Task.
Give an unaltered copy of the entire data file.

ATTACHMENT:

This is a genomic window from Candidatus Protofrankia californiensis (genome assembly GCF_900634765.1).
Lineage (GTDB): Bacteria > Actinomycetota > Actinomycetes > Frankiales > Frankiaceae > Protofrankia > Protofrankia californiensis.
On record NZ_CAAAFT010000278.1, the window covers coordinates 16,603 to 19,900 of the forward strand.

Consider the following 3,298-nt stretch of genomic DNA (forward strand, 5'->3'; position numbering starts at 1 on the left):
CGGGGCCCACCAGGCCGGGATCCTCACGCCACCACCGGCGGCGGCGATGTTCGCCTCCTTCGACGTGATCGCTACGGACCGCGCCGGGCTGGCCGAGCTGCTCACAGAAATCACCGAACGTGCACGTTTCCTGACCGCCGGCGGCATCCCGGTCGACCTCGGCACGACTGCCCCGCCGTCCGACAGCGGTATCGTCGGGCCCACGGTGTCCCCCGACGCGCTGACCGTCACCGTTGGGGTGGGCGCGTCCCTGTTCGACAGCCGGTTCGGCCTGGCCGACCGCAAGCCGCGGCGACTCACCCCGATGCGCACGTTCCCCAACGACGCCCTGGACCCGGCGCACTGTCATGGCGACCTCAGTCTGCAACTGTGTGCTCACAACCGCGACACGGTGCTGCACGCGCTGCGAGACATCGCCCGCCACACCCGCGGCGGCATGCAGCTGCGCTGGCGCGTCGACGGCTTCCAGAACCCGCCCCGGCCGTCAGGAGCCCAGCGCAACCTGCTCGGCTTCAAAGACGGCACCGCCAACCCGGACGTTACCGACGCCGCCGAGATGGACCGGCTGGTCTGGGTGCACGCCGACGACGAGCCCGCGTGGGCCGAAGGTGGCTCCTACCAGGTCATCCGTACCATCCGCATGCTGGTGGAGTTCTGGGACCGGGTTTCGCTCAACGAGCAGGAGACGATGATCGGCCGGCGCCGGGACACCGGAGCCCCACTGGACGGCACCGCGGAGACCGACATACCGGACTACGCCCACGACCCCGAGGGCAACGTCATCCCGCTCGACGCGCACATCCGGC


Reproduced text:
This is a genomic window from Candidatus Protofrankia californiensis (genome assembly GCF_900634765.1).
Lineage (GTDB): Bacteria > Actinomycetota > Actinomycetes > Frankiales > Frankiaceae > Protofrankia > Protofrankia californiensis.
On record NZ_CAAAFT010000278.1, the window covers coordinates 16,603 to 19,900 of the forward strand.

Consider the following 3,298-nt stretch of genomic DNA (forward strand, 5'->3'; position numbering starts at 1 on the left):
CGGGGCCCACCAGGCCGGGATCCTCACGCCACCACCGGCGGCGGCGATGTTCGCCTCCTTCGACGTGATCGCTACGGACCGCGCCGGGCTGGCCGAGCTGCTCACAGAAATCACCGAACGTGCACGTTTCCTGACCGCCGGCGGCATCCCGGTCGACCTCGGCACGACTGCCCCGCCGTCCGACAGCGGTATCGTCGGGCCCACGGTGTCCCCCGACGCGCTGACCGTCACCGTTGGGGTGGGCGCGTCCCTGTTCGACAGCCGGTTCGGCCTGGCCGACCGCAAGCCGCGGCGACTCACCCCGATGCGCACGTTCCCCAACGACGCCCTGGACCCGGCGCACTGTCATGGCGACCTCAGTCTGCAACTGTGTGCTCACAACCGCGACACGGTGCTGCACGCGCTGCGAGACATCGCCCGCCACACCCGCGGCGGCATGCAGCTGCGCTGGCGCGTCGACGGCTTCCAGAACCCGCCCCGGCCGTCAGGAGCCCAGCGCAACCTGCTCGGCTTCAAAGACGGCACCGCCAACCCGGACGTTACCGACGCCGCCGAGATGGACCGGCTGGTCTGGGTGCACGCCGACGACGAGCCCGCGTGGGCCGAAGGTGGCTCCTACCAGGTCATCCGTACCATCCGCATGCTGGTGGAGTTCTGGGACCGGGTTTCGCTCAACGAGCAGGAGACGATGATCGGCCGGCGCCGGGACACCGGAGCCCCACTGGACGGCACCGCGGAGACCGACATACCGGACTACGCCCACGACCCCGAGGGCAACGTCATCCCGCTCGACGCGCACATCCGGC